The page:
Jo Nesbo left me hanging at the end of the previous Harry Hole novel - Phantom (my review). Phantom was the 9th book in this Scandinavian series that features the conflicted and complicated Detective Hole. But the first book - The Bat - that introduces us to Harry is only now newly released in North America. You can bet I jumped at the chance to read it!
Harry is sent to Australia to assist with a murder investigation as the victim was a Norwegian national. But the local cops define 'assist' differently.
"What you're gonna do is watch carefully while we haul the bastard in, tell the Norwegian press along the way what a wonderful job we're doing together - making sure we don't offend anyone at the Norwegian embassy, or relatives, - and otherwise enjoy a break and send a card or two to your dear Chief Constable."
Harry is not the focus of the first part of the book. Instead we are introduced to Aussie detective Andrew, who has a sense of where he wants the investigation to go. Andrew was a strong personality and I felt slightly overwhelmed by this character. Nesbo weaves much Aboriginal history and lore into the narrative, which I found really interesting. It also added much to the plot.
Harry and his personality begin to emerge slowly as the book progresses. I was hoping that Nesbo would allow us some insight as to where Harry's tortured psyche springs from and I wasn't disappointed. And, as the case develops, the Harry that I've come to enjoy so much emerges. The character of Harry has been refined and darkened and sharpened over the course of the next eight books, but in The Bat we meet a raw, wounded version of the detective to come. One with "a weakness for living."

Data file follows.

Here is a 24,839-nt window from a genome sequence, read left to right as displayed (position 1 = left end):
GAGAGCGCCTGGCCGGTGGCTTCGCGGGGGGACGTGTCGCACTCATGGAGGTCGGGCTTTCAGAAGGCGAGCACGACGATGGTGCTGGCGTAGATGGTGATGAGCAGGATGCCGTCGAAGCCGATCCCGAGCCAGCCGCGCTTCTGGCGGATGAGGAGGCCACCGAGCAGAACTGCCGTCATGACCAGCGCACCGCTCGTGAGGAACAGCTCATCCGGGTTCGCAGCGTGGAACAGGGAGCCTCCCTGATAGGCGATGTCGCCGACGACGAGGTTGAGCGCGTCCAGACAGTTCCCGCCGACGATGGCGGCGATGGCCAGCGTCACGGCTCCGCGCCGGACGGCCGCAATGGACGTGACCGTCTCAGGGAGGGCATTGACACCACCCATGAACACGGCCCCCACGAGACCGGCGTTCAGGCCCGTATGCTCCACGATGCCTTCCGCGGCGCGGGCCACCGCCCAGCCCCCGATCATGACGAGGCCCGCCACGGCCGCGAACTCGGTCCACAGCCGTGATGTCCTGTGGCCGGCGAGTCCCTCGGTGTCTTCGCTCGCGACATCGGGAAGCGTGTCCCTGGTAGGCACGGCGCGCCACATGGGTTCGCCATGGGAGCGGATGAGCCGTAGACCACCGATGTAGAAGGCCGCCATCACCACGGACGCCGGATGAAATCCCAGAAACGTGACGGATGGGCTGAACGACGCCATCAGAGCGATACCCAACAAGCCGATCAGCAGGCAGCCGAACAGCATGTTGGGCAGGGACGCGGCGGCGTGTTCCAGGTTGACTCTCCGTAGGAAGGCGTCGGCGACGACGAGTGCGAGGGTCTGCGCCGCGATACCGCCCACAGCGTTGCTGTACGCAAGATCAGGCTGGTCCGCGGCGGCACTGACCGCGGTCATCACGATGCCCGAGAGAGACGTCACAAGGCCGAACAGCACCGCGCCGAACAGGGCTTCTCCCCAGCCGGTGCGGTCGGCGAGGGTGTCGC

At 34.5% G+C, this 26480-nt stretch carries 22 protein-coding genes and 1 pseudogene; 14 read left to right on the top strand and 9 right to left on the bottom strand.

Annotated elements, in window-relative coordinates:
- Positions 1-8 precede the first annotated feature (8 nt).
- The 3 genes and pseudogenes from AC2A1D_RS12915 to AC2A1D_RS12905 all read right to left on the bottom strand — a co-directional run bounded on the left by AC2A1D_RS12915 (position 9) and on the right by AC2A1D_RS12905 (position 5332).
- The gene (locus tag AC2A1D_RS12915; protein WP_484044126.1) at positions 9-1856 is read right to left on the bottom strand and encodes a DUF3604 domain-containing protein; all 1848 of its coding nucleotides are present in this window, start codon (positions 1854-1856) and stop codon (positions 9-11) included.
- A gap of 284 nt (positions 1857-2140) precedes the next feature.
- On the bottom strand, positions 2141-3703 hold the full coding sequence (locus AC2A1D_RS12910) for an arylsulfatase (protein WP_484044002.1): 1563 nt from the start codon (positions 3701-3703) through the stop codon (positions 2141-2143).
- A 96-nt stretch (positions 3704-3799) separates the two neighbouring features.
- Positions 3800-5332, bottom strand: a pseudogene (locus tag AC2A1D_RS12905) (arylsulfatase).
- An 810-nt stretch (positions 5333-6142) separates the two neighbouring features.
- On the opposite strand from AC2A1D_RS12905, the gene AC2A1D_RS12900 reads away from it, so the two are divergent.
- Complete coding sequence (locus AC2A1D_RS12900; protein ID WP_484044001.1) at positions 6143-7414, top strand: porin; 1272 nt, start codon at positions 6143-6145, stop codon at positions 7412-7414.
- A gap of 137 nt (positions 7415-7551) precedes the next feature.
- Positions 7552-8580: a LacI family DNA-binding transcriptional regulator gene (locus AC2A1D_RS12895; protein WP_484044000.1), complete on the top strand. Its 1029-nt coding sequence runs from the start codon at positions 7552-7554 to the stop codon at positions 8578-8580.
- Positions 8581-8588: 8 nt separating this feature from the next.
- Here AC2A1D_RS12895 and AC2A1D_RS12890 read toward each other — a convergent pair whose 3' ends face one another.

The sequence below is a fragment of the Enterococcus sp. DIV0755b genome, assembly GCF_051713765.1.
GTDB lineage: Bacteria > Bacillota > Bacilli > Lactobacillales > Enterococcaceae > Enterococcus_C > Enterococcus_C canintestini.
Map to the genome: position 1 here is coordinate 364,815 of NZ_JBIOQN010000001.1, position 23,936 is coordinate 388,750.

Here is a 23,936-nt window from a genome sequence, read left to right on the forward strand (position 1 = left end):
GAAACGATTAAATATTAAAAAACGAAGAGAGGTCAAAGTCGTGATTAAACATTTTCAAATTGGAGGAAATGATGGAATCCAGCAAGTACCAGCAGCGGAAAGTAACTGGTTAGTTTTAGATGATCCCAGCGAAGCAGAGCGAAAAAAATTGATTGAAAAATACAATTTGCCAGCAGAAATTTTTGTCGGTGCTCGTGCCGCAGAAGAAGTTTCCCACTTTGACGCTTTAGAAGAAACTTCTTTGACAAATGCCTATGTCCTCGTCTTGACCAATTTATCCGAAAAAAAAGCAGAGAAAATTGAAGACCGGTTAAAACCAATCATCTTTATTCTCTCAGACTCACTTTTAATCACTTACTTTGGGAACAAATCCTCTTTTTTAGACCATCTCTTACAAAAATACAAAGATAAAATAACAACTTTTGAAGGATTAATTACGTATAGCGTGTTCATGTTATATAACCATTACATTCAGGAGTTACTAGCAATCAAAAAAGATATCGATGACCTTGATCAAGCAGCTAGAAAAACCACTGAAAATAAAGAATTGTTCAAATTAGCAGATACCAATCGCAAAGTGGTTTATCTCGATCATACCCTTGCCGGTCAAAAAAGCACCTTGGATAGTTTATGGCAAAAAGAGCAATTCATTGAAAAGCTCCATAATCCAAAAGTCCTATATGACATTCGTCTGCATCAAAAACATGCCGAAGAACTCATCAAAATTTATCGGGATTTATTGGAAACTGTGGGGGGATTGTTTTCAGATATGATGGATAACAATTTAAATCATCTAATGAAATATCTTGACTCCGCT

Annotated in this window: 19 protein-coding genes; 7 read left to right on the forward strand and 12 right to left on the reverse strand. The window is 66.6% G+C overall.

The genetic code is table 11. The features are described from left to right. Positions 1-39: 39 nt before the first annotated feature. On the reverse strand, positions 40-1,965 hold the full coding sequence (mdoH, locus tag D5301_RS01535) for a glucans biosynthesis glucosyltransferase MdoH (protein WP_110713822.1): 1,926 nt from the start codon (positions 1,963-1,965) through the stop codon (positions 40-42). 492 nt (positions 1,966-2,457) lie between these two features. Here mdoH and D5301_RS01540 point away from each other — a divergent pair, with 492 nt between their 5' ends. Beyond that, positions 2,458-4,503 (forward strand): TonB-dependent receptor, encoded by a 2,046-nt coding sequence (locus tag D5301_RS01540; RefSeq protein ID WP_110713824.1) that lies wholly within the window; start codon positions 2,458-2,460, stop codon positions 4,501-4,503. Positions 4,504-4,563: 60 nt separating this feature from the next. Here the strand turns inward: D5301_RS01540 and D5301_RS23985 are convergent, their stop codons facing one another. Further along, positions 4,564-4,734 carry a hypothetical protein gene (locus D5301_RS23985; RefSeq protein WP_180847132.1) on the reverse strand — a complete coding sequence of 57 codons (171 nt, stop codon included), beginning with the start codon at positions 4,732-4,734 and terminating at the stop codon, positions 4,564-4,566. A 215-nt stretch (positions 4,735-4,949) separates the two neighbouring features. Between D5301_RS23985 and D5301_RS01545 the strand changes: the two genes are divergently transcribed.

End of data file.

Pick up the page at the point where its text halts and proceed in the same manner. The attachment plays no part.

But, what hasn't changed is Nesbo's plotting. The Bat is an excellent detective novel that provided a 'kept me guessing' plot with lots of suspects to choose from. Reading the first in this series just confirmed why I have Jo Nesbo and Harry Hole on my must read list. Nesbo combines fantastic characters, great plotting, lots of action and suspense and yes, social commentary into addictive reads. Check out an excerpt of The Bat.
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